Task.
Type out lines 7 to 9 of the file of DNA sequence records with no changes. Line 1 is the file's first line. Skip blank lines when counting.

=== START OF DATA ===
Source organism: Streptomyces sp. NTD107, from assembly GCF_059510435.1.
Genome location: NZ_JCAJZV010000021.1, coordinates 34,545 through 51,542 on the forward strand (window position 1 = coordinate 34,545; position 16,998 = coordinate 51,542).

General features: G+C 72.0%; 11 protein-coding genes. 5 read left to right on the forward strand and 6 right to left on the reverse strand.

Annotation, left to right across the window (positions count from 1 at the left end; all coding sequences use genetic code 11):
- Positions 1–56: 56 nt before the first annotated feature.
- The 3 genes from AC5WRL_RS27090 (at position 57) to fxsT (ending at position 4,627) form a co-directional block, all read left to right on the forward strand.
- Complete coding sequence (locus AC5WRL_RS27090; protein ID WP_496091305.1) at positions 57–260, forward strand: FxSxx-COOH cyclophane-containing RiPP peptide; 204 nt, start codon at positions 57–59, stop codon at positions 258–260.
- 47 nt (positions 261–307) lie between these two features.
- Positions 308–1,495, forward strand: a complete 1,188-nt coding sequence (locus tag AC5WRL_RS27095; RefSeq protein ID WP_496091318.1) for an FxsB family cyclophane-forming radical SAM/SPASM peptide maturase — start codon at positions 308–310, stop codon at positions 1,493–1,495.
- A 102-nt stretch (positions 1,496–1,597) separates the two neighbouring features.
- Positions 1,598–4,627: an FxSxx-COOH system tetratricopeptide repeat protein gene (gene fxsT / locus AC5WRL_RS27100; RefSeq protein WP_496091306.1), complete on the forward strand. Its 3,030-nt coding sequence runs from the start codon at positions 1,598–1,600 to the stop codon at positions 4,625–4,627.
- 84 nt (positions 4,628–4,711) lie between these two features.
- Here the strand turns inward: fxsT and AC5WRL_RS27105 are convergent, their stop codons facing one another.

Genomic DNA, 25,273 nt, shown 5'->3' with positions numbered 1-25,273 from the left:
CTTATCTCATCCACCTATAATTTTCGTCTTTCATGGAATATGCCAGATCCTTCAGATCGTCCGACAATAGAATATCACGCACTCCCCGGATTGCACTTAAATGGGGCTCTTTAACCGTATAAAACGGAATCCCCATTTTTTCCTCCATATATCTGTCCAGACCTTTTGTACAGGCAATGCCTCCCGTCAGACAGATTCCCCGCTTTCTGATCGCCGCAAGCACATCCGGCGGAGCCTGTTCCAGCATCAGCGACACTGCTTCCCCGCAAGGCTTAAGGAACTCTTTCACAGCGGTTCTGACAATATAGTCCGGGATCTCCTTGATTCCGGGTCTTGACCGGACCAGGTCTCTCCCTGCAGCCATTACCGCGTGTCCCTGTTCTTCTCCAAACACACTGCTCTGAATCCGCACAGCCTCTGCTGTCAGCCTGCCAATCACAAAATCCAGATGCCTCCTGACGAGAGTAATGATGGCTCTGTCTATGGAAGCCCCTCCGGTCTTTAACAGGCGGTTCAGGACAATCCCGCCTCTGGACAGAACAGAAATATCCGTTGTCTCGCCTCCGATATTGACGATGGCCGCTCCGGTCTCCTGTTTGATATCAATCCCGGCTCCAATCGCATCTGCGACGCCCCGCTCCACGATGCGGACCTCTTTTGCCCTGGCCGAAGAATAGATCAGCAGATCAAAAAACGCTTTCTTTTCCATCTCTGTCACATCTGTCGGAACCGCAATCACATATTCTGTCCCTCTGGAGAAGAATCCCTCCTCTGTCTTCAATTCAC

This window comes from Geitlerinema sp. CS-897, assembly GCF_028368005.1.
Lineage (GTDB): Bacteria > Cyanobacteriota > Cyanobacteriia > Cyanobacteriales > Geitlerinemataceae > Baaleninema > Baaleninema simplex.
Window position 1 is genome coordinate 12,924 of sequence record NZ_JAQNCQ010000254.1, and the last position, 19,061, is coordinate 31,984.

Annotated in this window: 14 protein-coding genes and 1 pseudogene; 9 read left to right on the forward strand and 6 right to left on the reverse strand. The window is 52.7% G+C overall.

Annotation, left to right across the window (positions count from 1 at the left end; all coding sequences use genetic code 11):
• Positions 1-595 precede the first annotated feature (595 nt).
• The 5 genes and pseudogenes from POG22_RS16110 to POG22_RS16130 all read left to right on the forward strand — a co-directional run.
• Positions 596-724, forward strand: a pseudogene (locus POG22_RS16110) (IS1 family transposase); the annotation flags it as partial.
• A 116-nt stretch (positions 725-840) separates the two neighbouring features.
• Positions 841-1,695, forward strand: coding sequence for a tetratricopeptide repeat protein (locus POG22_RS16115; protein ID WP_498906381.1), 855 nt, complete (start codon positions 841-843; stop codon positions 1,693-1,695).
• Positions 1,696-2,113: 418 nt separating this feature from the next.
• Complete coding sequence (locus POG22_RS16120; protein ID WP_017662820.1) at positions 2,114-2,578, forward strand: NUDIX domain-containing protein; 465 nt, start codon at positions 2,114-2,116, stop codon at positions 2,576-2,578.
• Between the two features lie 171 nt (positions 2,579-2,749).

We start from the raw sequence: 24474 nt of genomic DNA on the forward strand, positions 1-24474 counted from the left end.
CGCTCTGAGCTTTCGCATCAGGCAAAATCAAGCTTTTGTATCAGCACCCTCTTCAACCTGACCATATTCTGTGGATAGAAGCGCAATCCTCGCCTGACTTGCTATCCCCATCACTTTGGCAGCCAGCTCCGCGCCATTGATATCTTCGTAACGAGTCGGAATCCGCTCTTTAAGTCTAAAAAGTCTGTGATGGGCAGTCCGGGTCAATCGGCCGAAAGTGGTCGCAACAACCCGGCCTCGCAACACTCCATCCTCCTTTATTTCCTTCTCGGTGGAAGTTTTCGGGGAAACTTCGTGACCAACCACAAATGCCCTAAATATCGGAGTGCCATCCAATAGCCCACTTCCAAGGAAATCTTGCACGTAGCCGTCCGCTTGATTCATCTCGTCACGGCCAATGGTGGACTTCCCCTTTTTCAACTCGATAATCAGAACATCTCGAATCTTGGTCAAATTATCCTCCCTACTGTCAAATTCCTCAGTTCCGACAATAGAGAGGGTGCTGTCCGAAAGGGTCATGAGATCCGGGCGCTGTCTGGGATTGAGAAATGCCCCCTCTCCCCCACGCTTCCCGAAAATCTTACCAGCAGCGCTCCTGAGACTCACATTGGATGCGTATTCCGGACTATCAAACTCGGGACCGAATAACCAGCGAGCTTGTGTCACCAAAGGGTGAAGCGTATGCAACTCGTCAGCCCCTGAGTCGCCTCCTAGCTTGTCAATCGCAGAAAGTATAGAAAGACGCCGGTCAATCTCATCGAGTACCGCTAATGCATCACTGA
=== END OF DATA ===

- Complete coding sequence (locus AC5WRL_RS27090; protein ID WP_496091305.1) at positions 57–260, forward strand: FxSxx-COOH cyclophane-containing RiPP peptide; 204 nt, start codon at positions 57–59, stop codon at positions 258–260.
- 47 nt (positions 261–307) lie between these two features.
- Positions 308–1,495, forward strand: a complete 1,188-nt coding sequence (locus tag AC5WRL_RS27095; RefSeq protein ID WP_496091318.1) for an FxsB family cyclophane-forming radical SAM/SPASM peptide maturase — start codon at positions 308–310, stop codon at positions 1,493–1,495.